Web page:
John Butterworth

Director for Employment Systems Change and Evaluation and Senior Research Fellow
 
John has over 35 years of experience in research, training, employment support and the management and development of employment services. He manages projects on employment support and state systems change including Access to Integrated Employment, a 30 year national data collection project on day and employment services and outcomes for people with intellectual and developmental disabilities, the Rehabilitation Research and Training Center on Advancing Employment for Individuals with Intellectual and Developmental Disabilities, and the State Employment Leadership Network, a membership network of 25 state developmental disability agencies committed to improving employment outcomes. John’s interests include systems and organizational change, data-based management and planning, state policy and strategy, employment outcomes, organizational development and transformation, improving employment supports, natural supports , and person-centered planning. 
 

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Using data-enabled performance feedback and guidance to assist employment consultants in their work with job seekers: An experimental study

The success of job seekers with disabilities in achieving their employment goals depends in large part on the quality of employment supports that they receive from employment consultants. This article describes a study testing the effectiveness of data-enabled performance feedback to assist employment consultants in implementing standards of effective employment supports. Findings show that the intervention group reported an improvement in job seekers’ work hours, earnings and time to hire compared to the control group.

Employment and Economic Outcomes by Race, Ethnicity, and Gender for Individuals With and Without Disabilities, 2017

This report describes the employment and economic outcomes for individuals with and without intellectual disabilities in 2017. Results are summarized for the 50 states and the District of Columbia. These data are divided according to race, ethnicity, and gender and are drawn from the American Community Survey, the Rehabilitation Services Administration 911, and the National Core Indicators.

Data Note: How Many People with Intellectual and/or Developmental Disabilities Want a Job in Their Communities?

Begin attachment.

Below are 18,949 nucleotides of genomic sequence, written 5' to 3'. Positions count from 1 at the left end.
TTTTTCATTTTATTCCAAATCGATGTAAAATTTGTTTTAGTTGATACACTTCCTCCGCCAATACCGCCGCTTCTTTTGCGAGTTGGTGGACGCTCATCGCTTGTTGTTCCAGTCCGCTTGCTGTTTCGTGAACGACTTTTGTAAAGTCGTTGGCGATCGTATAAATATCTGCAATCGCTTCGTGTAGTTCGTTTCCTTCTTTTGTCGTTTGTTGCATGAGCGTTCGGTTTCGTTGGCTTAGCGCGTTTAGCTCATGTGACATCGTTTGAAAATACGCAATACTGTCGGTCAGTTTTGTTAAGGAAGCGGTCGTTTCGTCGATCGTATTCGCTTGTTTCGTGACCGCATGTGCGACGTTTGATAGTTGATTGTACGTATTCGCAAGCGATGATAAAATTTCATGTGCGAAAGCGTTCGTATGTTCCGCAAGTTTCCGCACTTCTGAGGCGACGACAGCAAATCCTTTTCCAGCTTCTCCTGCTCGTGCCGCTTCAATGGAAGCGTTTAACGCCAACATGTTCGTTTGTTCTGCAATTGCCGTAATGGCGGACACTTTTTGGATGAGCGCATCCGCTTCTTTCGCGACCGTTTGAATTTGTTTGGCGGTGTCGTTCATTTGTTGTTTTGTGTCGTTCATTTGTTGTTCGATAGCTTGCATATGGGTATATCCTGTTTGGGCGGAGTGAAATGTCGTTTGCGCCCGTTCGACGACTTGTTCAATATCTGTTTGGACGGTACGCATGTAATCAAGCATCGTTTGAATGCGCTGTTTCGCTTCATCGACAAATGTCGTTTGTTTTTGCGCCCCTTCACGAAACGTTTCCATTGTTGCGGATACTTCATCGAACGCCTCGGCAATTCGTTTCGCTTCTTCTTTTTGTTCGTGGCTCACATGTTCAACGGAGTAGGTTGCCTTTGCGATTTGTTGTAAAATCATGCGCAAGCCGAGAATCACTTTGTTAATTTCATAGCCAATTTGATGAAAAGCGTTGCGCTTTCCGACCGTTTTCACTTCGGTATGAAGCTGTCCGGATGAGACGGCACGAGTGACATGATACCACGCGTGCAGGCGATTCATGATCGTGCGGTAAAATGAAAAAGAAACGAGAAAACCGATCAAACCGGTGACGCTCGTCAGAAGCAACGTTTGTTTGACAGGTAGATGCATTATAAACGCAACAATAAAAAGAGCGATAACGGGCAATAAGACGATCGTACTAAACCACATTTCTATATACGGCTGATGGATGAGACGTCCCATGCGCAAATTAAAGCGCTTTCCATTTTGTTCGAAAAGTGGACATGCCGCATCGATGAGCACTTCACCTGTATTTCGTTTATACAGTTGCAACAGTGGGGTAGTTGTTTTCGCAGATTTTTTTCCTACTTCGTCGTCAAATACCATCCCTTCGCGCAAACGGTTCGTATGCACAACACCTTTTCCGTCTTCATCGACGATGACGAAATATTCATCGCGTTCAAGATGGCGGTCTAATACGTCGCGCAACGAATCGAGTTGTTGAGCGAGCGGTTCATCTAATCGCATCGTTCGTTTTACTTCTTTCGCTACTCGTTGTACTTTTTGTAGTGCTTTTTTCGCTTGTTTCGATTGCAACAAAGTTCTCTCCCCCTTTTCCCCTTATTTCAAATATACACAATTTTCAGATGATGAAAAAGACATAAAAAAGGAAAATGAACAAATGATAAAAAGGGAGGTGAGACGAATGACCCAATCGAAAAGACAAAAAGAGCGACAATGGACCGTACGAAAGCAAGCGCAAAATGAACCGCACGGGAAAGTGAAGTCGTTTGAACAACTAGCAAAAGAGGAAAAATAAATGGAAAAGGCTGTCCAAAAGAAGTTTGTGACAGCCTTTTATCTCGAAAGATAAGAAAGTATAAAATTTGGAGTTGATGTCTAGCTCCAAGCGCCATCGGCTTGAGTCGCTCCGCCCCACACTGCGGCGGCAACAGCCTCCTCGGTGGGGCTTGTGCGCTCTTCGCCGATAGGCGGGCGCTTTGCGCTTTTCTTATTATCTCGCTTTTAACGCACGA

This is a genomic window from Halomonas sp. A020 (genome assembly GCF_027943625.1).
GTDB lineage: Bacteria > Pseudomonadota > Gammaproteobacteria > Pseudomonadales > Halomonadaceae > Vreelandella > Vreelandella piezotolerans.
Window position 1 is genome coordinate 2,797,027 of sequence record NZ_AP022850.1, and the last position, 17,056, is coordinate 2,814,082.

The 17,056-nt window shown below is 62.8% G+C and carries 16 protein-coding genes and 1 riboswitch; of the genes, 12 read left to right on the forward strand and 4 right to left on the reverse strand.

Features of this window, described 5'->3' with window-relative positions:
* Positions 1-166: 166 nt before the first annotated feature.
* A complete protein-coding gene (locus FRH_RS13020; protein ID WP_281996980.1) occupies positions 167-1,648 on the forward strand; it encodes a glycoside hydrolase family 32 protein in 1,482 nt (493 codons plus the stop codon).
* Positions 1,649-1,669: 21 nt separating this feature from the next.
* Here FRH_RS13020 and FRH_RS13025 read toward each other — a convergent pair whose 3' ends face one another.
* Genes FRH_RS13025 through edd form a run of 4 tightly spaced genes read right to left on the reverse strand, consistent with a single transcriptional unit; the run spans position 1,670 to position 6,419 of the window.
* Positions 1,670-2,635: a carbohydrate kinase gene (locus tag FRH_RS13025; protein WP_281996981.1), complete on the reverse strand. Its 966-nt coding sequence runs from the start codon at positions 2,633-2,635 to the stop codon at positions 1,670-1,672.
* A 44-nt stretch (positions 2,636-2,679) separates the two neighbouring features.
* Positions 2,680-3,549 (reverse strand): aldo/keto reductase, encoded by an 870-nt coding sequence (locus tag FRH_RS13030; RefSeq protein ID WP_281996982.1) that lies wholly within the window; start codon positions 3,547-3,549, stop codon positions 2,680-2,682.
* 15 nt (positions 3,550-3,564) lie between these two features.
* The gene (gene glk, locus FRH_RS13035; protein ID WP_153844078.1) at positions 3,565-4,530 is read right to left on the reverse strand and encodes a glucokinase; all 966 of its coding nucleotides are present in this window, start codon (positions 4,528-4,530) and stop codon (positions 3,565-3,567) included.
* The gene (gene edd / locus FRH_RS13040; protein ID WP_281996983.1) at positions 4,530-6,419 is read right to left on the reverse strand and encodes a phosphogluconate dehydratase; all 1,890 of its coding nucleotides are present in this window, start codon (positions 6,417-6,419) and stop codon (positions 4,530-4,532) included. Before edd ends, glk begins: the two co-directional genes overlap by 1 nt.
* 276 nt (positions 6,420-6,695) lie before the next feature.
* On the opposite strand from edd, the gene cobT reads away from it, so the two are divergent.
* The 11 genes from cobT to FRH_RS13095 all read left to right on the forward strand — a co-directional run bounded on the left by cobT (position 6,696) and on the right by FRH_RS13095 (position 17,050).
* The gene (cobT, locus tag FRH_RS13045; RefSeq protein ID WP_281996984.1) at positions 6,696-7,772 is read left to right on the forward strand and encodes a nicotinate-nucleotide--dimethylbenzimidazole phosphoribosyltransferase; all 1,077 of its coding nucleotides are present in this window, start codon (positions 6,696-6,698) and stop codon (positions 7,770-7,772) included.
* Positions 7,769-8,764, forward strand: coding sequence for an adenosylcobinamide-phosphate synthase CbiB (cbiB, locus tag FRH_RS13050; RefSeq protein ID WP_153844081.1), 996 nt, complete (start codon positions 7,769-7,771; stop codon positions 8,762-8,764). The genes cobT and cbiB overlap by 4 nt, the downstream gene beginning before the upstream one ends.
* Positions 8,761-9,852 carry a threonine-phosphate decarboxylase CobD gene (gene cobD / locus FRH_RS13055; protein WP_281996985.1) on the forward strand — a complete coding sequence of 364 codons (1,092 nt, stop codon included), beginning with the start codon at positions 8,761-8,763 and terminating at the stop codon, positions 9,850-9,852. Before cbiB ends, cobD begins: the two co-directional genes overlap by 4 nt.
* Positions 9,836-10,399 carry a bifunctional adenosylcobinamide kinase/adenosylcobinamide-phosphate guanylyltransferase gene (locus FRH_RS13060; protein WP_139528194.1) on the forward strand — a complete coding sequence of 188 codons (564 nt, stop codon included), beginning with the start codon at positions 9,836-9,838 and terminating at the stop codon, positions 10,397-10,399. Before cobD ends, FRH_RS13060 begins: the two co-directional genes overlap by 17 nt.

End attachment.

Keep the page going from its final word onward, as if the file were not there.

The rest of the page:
A key concern for policy and practice is how choice is supported for individuals with intellectual and/or developmental disabilities (IDD). The National Core Indicators (NCI)* collects data on employment status, including whether individuals are working in a paid job in the community, as well as each person’s interest in doing so. This DataNote focuses on interest in working in paid jobs in the community for individuals who are not currently working.

Key Elements of Organizational Transformation: Lessons Learned from the Provider Transformation Network

This document contains slides from a presentation given at The Arc Summer Leadership Institute in 2019. The information covers key lessons in organizational transformation that can help disability services providers implement best practices.

Click here to view and download the presentation slides

The Numbers and the Stories Behind Them: Higher Performing State Employment Systems

This document contains the slides from a presentation given at the APSE national conference in 2019. It presents statistics that illustrate the characteristics of relatively higher-performing state systems with regard to employment and community engagement outcomes for individuals with IDD.

Click here to view the presentation slides

Working in the Community—Update 3 The Status and Outcomes of People with IDD in Integrated Employment

National Core Indicators™ (NCI™) data provide an important window on the employment and outcomes that may be related to employment (such as friendships, choice-making, etc.) of people with IDD receiving services. This Special Issue Data Brief updates the Brief from May 2016 and describes the employment status of individuals supported by state IDD agencies and compares participating states in terms of proportions of service recipients in different types of community employment.